with old, but not the new code?  For meaningful tests you need to
explicitly override both, and place just specific CA certs in CAfile,
leaving CApath empty.

> I tested the application, setting SSL_CERT_DIR and SSL_CERT_FILE, to the
> empty directory and the CA file - did not help.

I don't believe I suggested setting SSL_CERT_FILE to an empty
directory, or an empty file.  Though putting a freshly minted
self-signed root that has never signed any certificates into CAfile,
can be one test to check that your application fails when it should
definitely fail.

> Then, I tested setting SSL_CERT_DIR to /var/lib/ca-certificates/openssl
> (which seems to be the default, and did not change anything), and then
> setting SSL_CERT_DIR to /var/lib/ca-certificates/pem/ - this made
> FreeRDP happy with the certificate.
>
> I compared
> Starfield_Root_Certificate_Authority_-_G2.pem in the openssl directory
> on the two systems - they are a binary match.

But they're not the same, only the encapsulated X.509 certificates
are the same, but one is wrapped as a "trusted certificate" with a
specific trust EKU.

> Then I compared the output of
>
> openssl x509 -in /var/lib/ca-certificates/openssl/Starfield_Root_Certificate_Authority_-_G2.pem -noout -text
> and
> openssl x509 -in /var/lib/ca-certificates/pem/Starfield_Root_Certificate_Authority_-_G2.pem -noout -text

That is, they are NOT the same.

> The only difference is that the one from openssl ends with:
>
> Trusted Uses:
>  TLS Web Server Authentication
> No Rejected Uses.
> Alias: Starfield Root Certificate Authority - G2

Well, that's "auxiliary" trust data outside the certificate.  It
is part of a "TRUSTED CERTICATE" encapsulation of a CA certificate,
and can be used to limit the "purpose" for which a certificate is
valid.

If your application does not specify "serverAuth" as the "purpose"
being verified, then verification should fail.

> Since I am trying to make a RDP connection, does this mean that the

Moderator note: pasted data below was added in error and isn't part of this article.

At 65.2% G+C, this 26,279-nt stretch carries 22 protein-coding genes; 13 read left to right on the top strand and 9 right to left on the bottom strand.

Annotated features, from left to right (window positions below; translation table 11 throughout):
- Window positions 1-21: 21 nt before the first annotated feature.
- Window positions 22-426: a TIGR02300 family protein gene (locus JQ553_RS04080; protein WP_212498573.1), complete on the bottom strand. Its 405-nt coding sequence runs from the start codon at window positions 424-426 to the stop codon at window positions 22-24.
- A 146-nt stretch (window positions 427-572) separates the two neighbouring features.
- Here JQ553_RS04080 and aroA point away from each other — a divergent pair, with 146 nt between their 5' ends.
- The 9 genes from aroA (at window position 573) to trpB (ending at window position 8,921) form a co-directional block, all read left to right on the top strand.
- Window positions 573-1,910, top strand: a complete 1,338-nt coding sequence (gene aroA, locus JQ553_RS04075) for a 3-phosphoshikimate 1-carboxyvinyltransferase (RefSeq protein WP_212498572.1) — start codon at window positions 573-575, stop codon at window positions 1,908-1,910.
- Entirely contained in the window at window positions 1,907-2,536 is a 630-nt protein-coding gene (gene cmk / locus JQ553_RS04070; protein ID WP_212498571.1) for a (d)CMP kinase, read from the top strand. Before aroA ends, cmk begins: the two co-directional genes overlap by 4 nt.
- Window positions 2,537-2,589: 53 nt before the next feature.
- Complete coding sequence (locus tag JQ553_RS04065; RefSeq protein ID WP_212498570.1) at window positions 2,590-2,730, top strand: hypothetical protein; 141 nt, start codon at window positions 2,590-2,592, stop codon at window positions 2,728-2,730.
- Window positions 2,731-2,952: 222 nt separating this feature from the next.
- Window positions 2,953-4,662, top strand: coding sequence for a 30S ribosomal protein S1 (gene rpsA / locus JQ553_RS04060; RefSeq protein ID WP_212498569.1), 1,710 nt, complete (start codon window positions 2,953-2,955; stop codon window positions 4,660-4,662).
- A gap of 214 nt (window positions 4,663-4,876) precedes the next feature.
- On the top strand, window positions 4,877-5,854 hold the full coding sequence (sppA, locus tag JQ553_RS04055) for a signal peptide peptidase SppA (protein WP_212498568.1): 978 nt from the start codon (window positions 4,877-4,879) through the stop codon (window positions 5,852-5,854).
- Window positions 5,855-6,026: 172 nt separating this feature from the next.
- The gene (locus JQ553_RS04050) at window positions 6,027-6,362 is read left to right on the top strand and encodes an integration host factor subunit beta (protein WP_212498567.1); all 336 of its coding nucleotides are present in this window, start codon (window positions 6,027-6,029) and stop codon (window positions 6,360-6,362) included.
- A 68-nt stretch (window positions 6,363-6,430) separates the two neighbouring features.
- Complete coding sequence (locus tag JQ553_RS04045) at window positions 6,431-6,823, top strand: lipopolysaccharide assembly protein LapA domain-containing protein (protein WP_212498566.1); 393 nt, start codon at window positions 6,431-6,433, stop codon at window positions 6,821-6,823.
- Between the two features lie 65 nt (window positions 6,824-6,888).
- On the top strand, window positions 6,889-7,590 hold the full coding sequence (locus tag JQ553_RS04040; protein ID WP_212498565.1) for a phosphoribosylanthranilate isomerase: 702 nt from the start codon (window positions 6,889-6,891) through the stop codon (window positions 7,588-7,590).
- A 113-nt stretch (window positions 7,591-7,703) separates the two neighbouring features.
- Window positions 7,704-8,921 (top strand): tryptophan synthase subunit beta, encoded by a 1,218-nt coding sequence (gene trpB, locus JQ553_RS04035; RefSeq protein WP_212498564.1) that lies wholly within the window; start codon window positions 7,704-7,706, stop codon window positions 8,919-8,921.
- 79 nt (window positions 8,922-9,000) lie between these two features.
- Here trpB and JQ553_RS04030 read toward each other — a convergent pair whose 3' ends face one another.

> openssl version of the CA is not valid, because it says "Web Server
> Authentication". And, the new version makes more extensive checks that
> the old version?

It is valid, but has a restricted purpose.  Your application needs
to specify that purpose, but FreeRDP may not specify its peer as a
"TLS Web Server" (really TLS server) when doing certificate verification.

> I now have a work-around to make this application work, but I would like
> to know what really is going on - what changed to cause this.

The chain "extended Key Usage" is checked more consistently in
OpenSSL 1.1.x.

>  OpenSSL 1.0.2j-fips  26 Sep 2016

Note that in OpenSSL 1.0.2, the "s_client" command *always* loads the
*default* CAfile and default CApath, in *addition* to any CAfile
and CApath you might specify.  You need to point SSL_CERT_DIR to
an empty directory and SSL_CERT_FILE at the desired CAfile to make
sure that only the trusted certificates you want to test are used.

>
> # s_client with "no" options:
> $ openssl s_client -quiet -connect owa.xxxxx.com:3389
> depth=2 C = US, ST = Arizona, L = Scottsdale, O = "Starfield Technologies, Inc.", CN = Starfield Root Certificate Authority - G2
> verify return:1
> depth=1 C = US, ST = Arizona, L = Scottsdale, O = "Starfield Technologies, Inc.", OU = http://certs.starfieldtech.com/repository/, CN = Starfield Secure Certificate Authority - G2
> verify return:1
> depth=0 OU = Domain Control Validated, CN = owa.xxxxx.com
> verify return:1

This succeeds.

>
> # s_client, specifying correct CA:
> $ openssl s_client -quiet -connect owa.xxxxx.com:3389 -CApath ~/empty/ -CAfile sfroot-g2.crt
> depth=2 C = US, ST = Arizona, L = Scottsdale, O = "Starfield Technologies, Inc.", CN = Starfield Root Certificate Authority - G2
> verify return:1
> depth=1 C = US, ST = Arizona, L = Scottsdale, O = "Starfield Technologies, Inc.", OU = http://certs.starfieldtech.com/repository/, CN = Starfield Secure Certificate Authority - G2
> verify return:1
> depth=0 OU = Domain Control Validated, CN = owa.xxxxx.com
> verify return:1

This likewise.

> # s_client, specifying *WRONG* CA:
> $ openssl s_client -quiet -connect owa.xxxxx.com:3389 -CApath ~/empty/ -CAfile gdroot-g2.crt
> depth=2 C = US, ST = Arizona, L = Scottsdale, O = "Starfield Technologies, Inc.", CN = Starfield Root Certificate Authority - G2
> verify return:1
> depth=1 C = US, ST = Arizona, L = Scottsdale, O = "Starfield Technologies, Inc.", OU = http://certs.starfieldtech.com/repository/, CN = Starfield Secure Certificate Authority - G2
> verify return:1
> depth=0 OU = Domain Control Validated, CN = owa.xxxxx.com
> verify return:1

Probably still finds the right CA in the default CApath or CAfile.

> OpenSSL 1.1.0i-fips  14 Aug 2018

Note that to reduce WTF surprises, OpenSSL 1.1.x only loads the
*default* CAfile and CApath when you don't specify either on the
command-line, and you don't disable these with "-no-CAfile" or
"-no-CApath".  So the in tests below, you're not getting more than
what you ask for:

> # s_client with "no" options:
> $ openssl s_client -quiet -connect owa.xxxxx.com:3389
> depth=2 C = US, ST = Arizona, L = Scottsdale, O = "Starfield Technologies, Inc.", CN = Starfield Root Certificate Authority - G2
> verify return:1
> depth=1 C = US, ST = Arizona, L = Scottsdale, O = "Starfield Technologies, Inc.", OU = http://certs.starfieldtech.com/repository/, CN = Starfield Secure Certificate Authority - G2